Sally knew that she and Mark had different tastes on their first date. But she
kept her knowledge to herself.
When Mark said he liked to go camping, Sally
didn't express her first thought, which was: "The closest I get to camping is
a walk in Central Park." Instead, she said, "We used to go camping a lot when
we were kids." When he said he liked country music, she didn't say, "You've
got to be kidding!" Instead, she said, "My boss is crazy about Garth Brooks."
It's not that she was trying to misrepresent who she was; she was in fairy
tale love mode. Many of us experience this on a first date. We are wondering
if a relationship is possible and secretly hoping we are "made for each
other." We think if we are, we will understand each other effortlessly and our
relationship will glide forward smoothly. When we are in the first blushes of
a new love, we have a sharp eye for the tiniest commonalities. And we are
often blind to differences, or we try to be. We don't want to rock the boat.
Of course, by the time you become a bride, you are past fairy tale love.
You speak with perfect frankness about your tastes, your goals, your dreams.
Right? Well, maybe not quite. When you move from planning your weekends to
planning the rest of your life, you are on the threshold of a new dream. Once
again you are hoping you are "made for each other." Even if you have achieved
great honesty in your relationship, an engagement ring has a way of
transporting you right back to the fairy tale.
One of my clients told me that in England, you can't get married after 6:00
in the evening. This law is left over from the days before electricity, when a
man could wind up married to the wrong woman, thanks to the candlelight, the
bridal veil, and a sneaky family. If you remain too long in the fairy tale,
you could end up getting married "in the dark." You will be doing yourself and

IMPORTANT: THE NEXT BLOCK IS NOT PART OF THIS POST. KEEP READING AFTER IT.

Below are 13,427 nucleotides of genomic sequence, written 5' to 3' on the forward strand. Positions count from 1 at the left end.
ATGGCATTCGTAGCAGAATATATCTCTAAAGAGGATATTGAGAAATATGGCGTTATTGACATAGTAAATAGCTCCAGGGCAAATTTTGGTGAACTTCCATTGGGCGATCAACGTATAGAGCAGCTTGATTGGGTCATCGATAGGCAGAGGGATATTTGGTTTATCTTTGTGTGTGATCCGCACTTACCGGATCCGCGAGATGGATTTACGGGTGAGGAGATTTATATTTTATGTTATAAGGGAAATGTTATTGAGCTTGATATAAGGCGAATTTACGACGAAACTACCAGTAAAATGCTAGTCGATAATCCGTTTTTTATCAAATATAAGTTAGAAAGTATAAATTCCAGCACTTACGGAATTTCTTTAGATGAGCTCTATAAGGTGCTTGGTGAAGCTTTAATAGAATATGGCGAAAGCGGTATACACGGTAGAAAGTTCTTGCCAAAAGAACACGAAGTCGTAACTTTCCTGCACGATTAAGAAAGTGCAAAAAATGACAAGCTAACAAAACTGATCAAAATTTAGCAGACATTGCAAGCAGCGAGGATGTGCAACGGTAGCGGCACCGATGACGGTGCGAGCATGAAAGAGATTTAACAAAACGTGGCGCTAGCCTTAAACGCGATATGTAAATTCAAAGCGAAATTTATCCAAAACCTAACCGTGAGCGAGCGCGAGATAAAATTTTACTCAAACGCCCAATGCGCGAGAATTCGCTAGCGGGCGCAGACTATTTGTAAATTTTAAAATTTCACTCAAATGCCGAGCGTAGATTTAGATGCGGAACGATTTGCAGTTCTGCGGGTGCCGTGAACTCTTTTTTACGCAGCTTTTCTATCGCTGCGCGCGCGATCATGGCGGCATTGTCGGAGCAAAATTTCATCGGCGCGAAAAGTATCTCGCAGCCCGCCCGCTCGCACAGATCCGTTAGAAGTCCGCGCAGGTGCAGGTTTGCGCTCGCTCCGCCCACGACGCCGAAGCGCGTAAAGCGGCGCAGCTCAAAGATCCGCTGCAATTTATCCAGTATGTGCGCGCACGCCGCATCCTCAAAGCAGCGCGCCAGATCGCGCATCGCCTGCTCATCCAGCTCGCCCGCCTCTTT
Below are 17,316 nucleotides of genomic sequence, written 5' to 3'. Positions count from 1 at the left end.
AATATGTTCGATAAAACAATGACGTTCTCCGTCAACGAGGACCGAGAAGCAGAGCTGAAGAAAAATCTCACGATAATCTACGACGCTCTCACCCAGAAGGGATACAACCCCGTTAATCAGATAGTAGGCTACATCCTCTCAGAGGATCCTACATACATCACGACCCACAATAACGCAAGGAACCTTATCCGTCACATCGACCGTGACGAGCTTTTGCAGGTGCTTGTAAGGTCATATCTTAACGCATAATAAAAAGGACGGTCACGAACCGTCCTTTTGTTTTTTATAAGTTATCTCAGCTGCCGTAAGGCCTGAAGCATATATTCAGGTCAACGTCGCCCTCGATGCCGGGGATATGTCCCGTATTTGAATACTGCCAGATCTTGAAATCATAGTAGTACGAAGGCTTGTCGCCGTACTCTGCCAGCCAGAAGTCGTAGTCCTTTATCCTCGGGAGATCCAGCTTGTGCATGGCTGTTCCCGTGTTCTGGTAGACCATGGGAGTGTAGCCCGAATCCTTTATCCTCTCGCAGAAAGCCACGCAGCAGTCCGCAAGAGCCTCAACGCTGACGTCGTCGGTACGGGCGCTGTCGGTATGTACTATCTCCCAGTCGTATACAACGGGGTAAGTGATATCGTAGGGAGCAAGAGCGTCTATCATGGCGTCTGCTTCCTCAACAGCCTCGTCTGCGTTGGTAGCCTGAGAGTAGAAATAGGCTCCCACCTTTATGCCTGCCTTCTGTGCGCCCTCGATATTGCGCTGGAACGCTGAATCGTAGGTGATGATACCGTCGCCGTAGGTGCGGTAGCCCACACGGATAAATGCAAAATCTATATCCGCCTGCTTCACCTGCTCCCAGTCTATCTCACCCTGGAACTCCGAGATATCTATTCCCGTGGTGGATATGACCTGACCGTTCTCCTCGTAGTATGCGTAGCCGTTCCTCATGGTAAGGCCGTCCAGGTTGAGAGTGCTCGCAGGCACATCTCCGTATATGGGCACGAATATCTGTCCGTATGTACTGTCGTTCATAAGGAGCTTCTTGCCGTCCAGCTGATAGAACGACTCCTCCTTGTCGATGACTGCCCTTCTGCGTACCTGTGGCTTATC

your fiancĂ© a huge favor if you turn the lights on now, even if you're
uncomfortable. If you wait until you are years down the road, you could end up
disappointed and disillusioned. As a marriage counselor, I see couples every
day who are disconnected and living separate lives because for years they've
kept their real selves hidden.
Most likely you agree completely with what I'm saying. And yet, it still
might be tough to step out of that fairy tale love mode. Here are some ideas
that might help you.
It's important to realize that being "made for each other," is a small part
of what will make your marriage successful. Even if you could find someone 99%
identical to you, that 1% of difference will come to feel like a sizable
challenge. Ask anyone who's been married more than a few years! And there's no
such thing as effortless understanding, no matter how similar you are. People
are far too complicated for that, not to mention that they are constantly
For a happy marriage, you need to learn to handle your differences wisely.
That means believing that you and your partner can have different ways of
thinking and living that are equally valuable. Even more than believing, it
means being able to act on this belief in everyday life and not falling into
the common traps of impatience, criticism, put-downs, or attempts to make your
partner more like you.
Handling differences wisely also means looking for ways in which your
partner's differences can enrich your life. And ideally, it means using those
moments that are most challenging for you as opportunities to look inside and
strengthen your own character. That's when you really strike relationship
gold. This is how you turn fairy tale love into real love.
The first step to handling differences wisely is to acknowledge they exist.
So, the next time you and your fiancĂ© see things differently, bring your true
self out into the light and take a step toward real love. Do your marriage a
favor. Rock the boat!
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